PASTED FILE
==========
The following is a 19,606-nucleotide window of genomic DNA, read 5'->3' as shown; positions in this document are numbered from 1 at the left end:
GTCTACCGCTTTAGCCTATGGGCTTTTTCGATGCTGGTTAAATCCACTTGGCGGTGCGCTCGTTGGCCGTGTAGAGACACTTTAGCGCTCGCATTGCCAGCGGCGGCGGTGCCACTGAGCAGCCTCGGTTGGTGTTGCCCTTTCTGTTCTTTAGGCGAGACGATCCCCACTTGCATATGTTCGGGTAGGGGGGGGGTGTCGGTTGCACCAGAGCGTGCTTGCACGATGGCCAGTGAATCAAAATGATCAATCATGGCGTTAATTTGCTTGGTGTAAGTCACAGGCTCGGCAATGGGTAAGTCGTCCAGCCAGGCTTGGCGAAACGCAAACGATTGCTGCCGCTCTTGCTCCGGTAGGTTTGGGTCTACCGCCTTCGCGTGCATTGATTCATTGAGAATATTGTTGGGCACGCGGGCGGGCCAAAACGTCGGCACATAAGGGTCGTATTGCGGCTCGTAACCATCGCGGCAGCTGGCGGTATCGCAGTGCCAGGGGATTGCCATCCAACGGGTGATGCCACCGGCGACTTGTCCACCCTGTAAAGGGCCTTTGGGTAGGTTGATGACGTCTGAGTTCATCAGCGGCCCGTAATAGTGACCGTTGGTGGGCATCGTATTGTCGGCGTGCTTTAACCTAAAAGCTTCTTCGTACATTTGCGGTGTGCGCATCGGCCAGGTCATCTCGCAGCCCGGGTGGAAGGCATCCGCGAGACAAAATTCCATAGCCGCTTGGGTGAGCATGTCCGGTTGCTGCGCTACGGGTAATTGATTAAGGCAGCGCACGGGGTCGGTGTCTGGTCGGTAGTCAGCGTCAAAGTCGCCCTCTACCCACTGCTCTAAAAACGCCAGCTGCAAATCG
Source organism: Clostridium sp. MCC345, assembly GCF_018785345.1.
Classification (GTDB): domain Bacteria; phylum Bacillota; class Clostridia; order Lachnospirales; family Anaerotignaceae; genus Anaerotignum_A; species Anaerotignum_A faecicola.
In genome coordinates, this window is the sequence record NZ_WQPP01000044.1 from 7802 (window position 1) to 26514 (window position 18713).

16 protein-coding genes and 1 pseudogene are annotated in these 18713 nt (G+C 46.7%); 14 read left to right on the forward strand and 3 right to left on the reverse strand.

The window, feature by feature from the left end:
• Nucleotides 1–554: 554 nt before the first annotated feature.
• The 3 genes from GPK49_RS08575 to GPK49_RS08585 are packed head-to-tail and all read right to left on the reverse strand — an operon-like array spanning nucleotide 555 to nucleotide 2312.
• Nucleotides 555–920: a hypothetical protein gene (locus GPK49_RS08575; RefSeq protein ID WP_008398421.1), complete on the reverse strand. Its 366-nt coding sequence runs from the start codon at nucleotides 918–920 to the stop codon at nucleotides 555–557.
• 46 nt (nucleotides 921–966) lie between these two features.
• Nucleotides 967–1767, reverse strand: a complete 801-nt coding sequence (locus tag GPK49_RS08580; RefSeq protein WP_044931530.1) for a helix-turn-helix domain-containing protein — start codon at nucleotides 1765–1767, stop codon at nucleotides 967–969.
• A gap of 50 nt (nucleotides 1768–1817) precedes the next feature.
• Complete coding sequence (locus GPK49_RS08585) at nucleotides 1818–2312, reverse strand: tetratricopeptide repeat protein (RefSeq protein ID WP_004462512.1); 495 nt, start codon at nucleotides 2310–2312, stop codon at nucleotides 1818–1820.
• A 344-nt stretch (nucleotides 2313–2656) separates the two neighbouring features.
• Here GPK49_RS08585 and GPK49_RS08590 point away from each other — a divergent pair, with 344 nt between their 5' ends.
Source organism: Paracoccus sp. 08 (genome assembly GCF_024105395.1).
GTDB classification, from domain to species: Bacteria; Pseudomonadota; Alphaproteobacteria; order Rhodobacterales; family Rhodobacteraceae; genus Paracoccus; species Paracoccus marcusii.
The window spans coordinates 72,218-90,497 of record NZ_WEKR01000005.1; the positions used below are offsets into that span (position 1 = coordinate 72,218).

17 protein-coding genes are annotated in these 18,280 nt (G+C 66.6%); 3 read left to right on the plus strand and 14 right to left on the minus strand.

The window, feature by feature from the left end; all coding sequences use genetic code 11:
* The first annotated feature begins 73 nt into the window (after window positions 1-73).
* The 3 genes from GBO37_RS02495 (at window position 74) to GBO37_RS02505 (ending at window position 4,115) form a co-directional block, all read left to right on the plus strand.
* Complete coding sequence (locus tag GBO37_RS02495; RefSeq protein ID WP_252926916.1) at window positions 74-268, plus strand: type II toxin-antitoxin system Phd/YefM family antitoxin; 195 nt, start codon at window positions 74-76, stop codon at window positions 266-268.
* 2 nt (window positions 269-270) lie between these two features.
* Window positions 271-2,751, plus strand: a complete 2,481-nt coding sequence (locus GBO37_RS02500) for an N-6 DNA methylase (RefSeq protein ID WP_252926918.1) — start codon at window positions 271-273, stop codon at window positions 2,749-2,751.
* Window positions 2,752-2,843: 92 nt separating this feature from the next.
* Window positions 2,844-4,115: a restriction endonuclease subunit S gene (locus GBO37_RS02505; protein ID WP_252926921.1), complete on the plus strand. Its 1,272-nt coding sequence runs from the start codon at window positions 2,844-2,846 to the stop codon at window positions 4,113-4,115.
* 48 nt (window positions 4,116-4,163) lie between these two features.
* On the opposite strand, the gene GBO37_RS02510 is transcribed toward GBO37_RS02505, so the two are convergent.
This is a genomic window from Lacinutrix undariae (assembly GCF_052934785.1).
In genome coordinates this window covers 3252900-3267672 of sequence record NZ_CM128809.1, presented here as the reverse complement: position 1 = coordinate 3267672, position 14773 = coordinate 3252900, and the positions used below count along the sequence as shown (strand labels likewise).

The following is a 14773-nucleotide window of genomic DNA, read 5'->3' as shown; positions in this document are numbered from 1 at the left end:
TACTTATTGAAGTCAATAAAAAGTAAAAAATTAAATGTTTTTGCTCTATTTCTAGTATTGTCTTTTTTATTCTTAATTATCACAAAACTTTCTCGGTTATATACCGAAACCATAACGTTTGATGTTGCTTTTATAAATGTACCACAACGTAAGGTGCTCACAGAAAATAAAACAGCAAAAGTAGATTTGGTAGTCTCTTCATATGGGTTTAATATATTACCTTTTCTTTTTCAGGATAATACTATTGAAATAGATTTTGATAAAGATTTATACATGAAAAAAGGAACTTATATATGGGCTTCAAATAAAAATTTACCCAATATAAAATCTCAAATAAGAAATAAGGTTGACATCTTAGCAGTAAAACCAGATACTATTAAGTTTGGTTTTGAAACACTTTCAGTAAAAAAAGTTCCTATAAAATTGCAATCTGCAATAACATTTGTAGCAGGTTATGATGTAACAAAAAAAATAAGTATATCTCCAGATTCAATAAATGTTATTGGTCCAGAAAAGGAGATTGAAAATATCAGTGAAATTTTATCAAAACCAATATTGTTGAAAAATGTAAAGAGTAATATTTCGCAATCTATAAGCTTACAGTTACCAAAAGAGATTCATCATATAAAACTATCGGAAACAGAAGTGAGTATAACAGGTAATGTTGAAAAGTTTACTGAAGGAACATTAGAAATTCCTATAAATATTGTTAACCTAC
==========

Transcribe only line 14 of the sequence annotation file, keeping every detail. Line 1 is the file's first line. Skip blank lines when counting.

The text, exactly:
• Complete coding sequence (locus GPK49_RS08585) at nucleotides 1818–2312, reverse strand: tetratricopeptide repeat protein (RefSeq protein ID WP_004462512.1); 495 nt, start codon at nucleotides 2310–2312, stop codon at nucleotides 1818–1820.